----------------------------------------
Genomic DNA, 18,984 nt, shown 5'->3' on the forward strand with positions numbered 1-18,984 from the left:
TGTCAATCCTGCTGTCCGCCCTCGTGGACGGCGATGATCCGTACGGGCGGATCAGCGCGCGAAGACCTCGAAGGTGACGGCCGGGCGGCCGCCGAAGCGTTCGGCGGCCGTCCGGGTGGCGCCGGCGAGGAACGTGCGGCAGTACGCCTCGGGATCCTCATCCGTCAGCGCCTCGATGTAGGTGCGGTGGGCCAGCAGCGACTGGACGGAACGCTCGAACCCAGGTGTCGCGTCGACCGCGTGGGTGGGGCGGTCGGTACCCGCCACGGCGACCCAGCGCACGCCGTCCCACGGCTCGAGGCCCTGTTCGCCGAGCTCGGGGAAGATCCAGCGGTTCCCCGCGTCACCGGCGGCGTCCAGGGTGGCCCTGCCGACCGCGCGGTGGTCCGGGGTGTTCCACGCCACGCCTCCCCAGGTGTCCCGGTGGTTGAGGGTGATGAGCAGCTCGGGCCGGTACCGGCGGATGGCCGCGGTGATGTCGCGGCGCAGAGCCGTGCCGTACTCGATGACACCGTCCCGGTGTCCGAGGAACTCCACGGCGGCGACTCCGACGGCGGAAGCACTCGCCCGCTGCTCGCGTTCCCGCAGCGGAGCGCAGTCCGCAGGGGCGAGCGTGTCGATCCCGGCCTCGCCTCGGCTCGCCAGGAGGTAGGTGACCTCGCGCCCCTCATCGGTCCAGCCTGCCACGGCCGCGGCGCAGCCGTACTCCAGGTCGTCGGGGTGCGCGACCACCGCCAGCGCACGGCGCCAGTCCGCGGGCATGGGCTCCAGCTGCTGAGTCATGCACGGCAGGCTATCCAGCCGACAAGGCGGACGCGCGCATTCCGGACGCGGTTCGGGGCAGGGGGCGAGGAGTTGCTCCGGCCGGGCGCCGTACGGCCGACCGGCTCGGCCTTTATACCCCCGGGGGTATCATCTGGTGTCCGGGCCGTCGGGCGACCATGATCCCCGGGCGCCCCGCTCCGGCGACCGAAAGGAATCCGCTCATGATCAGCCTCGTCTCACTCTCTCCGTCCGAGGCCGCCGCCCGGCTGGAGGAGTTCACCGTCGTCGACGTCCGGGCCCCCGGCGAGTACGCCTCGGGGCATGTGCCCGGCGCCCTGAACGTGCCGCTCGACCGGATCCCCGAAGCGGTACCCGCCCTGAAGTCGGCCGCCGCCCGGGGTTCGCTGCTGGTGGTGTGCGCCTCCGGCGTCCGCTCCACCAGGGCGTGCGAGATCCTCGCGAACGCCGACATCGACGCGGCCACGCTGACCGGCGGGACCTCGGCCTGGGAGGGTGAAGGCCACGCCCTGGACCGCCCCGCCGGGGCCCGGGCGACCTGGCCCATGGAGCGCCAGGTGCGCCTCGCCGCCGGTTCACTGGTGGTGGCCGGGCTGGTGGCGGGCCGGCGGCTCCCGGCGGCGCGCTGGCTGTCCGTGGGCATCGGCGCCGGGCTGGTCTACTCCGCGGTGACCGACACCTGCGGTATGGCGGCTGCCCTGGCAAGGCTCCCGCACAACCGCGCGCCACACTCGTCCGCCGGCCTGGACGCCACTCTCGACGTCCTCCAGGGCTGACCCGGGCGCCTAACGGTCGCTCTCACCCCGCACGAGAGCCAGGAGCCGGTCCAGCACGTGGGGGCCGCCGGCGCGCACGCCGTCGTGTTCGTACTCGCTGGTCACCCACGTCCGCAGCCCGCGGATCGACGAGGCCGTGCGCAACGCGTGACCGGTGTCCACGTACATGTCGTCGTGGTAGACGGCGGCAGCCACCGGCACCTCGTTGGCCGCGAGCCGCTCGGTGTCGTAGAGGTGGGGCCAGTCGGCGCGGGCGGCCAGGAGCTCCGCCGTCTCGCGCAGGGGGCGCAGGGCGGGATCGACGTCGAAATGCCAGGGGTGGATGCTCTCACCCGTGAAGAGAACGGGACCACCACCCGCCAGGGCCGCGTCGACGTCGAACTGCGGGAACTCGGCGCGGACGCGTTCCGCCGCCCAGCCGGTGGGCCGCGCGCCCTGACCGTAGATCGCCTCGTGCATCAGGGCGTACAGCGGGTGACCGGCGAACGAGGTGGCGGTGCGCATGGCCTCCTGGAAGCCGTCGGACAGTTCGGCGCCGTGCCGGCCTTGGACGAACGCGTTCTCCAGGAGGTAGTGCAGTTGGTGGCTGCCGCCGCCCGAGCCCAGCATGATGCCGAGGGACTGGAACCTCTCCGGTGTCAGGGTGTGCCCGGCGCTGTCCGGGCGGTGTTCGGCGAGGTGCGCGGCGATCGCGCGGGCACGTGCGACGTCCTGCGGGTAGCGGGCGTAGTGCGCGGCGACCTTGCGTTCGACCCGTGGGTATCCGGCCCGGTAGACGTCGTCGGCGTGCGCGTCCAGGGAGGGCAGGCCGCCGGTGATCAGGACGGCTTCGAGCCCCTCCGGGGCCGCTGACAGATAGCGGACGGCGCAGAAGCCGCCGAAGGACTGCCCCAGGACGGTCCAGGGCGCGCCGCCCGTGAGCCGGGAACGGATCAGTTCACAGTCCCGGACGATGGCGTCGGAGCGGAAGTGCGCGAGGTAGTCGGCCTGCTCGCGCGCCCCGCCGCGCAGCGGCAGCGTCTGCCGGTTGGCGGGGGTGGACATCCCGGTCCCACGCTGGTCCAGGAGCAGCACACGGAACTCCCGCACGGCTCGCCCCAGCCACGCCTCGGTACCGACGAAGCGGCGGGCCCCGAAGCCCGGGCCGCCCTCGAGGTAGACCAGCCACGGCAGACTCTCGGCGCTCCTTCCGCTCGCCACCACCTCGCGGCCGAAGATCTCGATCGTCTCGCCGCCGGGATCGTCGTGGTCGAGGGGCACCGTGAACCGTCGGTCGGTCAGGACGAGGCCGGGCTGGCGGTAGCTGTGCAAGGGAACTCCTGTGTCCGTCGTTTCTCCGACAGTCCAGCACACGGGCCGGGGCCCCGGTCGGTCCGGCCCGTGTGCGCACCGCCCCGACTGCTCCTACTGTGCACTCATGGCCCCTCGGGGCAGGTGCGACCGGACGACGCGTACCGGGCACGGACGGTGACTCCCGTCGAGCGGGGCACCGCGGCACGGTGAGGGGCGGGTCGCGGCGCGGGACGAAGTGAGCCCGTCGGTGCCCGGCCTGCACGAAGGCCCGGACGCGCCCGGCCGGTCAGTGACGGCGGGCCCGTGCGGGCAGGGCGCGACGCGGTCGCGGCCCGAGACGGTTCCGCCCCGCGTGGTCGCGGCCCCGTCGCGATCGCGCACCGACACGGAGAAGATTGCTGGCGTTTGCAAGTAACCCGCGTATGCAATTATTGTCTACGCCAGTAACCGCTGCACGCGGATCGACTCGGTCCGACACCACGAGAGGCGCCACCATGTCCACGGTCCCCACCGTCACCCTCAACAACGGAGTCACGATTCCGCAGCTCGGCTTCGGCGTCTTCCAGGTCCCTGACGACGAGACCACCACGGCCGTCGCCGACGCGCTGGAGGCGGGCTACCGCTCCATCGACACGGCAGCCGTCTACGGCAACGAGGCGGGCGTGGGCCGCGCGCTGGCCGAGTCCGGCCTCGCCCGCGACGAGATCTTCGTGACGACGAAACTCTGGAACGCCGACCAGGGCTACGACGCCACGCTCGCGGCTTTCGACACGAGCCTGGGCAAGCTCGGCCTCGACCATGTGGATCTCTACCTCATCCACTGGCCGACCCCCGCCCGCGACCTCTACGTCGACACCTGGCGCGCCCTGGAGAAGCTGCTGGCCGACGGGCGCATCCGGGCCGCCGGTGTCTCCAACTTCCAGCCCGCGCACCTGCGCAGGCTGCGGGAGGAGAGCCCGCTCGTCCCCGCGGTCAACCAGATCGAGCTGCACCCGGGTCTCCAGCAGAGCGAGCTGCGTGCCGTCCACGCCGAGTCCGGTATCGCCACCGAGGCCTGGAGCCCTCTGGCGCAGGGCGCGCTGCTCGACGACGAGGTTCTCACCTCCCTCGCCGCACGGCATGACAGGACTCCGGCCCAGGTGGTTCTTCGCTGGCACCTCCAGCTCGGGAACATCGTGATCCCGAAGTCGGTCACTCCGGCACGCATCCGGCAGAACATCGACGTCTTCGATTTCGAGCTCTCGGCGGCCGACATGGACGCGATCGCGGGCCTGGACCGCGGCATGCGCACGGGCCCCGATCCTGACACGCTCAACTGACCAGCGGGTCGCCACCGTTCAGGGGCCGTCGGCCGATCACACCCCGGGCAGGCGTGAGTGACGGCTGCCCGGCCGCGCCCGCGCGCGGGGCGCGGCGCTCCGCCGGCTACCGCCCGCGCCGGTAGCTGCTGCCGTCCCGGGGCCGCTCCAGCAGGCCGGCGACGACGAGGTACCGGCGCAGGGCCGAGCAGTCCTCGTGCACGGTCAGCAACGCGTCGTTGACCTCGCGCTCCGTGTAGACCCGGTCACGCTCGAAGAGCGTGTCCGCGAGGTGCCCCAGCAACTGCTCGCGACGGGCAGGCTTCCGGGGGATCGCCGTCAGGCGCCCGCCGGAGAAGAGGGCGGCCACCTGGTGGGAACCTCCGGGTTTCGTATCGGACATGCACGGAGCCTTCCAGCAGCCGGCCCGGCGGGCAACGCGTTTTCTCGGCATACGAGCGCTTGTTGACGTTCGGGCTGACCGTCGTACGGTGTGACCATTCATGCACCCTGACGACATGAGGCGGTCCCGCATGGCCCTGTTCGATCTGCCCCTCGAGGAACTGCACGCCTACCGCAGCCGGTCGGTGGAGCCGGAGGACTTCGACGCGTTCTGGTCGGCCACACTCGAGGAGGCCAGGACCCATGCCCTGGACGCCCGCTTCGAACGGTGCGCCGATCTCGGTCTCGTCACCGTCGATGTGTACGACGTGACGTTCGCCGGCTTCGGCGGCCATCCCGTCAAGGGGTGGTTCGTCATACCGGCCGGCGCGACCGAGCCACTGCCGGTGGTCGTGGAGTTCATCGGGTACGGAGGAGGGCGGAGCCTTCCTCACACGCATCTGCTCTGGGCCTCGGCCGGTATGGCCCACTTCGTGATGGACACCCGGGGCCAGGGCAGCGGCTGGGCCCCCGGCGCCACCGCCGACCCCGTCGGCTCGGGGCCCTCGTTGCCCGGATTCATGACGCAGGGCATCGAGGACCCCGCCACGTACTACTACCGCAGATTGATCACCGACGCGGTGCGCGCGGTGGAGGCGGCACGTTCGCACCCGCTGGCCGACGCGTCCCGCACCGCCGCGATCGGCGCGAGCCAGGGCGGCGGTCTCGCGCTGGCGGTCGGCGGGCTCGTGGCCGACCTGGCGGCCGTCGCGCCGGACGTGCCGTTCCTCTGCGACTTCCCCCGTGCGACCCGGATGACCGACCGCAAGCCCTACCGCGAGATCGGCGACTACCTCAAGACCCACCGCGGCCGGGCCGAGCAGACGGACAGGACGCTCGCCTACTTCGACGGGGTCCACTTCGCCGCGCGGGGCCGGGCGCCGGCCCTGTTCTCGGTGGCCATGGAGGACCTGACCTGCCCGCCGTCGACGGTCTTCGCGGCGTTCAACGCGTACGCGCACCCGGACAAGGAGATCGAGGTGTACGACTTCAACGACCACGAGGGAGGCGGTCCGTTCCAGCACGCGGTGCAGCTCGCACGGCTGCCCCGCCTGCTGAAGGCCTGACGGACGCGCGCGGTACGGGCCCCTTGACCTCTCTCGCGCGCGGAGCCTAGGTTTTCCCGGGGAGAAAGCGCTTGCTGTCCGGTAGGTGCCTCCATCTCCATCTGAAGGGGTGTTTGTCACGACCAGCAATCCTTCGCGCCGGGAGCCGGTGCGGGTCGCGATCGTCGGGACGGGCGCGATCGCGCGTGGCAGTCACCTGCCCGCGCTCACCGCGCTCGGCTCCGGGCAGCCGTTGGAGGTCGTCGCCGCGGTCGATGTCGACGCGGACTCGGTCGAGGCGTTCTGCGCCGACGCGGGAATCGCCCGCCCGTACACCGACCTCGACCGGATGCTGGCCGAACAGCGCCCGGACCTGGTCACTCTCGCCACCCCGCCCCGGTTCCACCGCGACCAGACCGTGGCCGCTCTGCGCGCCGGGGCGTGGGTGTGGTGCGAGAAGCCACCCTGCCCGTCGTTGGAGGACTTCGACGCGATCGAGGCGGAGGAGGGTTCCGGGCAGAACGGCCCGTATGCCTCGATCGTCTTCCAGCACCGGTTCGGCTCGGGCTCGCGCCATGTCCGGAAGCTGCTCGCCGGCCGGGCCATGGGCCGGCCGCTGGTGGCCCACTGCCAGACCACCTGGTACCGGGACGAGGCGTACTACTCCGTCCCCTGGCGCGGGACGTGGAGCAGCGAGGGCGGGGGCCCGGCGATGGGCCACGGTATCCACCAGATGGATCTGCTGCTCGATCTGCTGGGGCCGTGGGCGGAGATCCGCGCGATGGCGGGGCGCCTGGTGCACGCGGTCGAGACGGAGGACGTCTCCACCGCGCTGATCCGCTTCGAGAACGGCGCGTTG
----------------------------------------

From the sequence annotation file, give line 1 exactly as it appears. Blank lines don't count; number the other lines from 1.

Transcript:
Genomic DNA, 18,984 nt, shown 5'->3' on the forward strand with positions numbered 1-18,984 from the left: